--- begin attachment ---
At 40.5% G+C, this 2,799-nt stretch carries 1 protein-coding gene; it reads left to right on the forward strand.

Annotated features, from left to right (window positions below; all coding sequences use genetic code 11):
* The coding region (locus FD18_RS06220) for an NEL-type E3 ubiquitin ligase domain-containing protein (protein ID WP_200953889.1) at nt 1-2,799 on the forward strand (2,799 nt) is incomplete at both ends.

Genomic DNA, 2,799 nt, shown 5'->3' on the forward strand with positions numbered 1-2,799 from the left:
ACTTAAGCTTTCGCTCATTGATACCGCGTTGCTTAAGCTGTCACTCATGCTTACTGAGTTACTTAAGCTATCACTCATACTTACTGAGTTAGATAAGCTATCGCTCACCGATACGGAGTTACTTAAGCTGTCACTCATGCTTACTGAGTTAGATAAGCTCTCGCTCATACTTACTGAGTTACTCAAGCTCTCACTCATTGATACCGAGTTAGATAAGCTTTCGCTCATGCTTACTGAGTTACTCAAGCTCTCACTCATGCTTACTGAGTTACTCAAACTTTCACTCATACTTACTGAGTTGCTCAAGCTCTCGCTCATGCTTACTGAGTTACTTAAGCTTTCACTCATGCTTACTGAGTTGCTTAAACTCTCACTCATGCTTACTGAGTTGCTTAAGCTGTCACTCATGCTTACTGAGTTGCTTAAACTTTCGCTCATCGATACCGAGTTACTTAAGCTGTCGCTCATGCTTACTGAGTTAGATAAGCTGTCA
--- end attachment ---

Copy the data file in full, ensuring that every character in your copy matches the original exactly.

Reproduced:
At 40.5% G+C, this 2,799-nt stretch carries 1 protein-coding gene; it reads left to right on the forward strand.

Annotated features, from left to right (window positions below; all coding sequences use genetic code 11):
* The coding region (locus FD18_RS06220) for an NEL-type E3 ubiquitin ligase domain-containing protein (protein ID WP_200953889.1) at nt 1-2,799 on the forward strand (2,799 nt) is incomplete at both ends.

Genomic DNA, 2,799 nt, shown 5'->3' on the forward strand with positions numbered 1-2,799 from the left:
ACTTAAGCTTTCGCTCATTGATACCGCGTTGCTTAAGCTGTCACTCATGCTTACTGAGTTACTTAAGCTATCACTCATACTTACTGAGTTAGATAAGCTATCGCTCACCGATACGGAGTTACTTAAGCTGTCACTCATGCTTACTGAGTTAGATAAGCTCTCGCTCATACTTACTGAGTTACTCAAGCTCTCACTCATTGATACCGAGTTAGATAAGCTTTCGCTCATGCTTACTGAGTTACTCAAGCTCTCACTCATGCTTACTGAGTTACTCAAACTTTCACTCATACTTACTGAGTTGCTCAAGCTCTCGCTCATGCTTACTGAGTTACTTAAGCTTTCACTCATGCTTACTGAGTTGCTTAAACTCTCACTCATGCTTACTGAGTTGCTTAAGCTGTCACTCATGCTTACTGAGTTGCTTAAACTTTCGCTCATCGATACCGAGTTACTTAAGCTGTCGCTCATGCTTACTGAGTTAGATAAGCTGTCA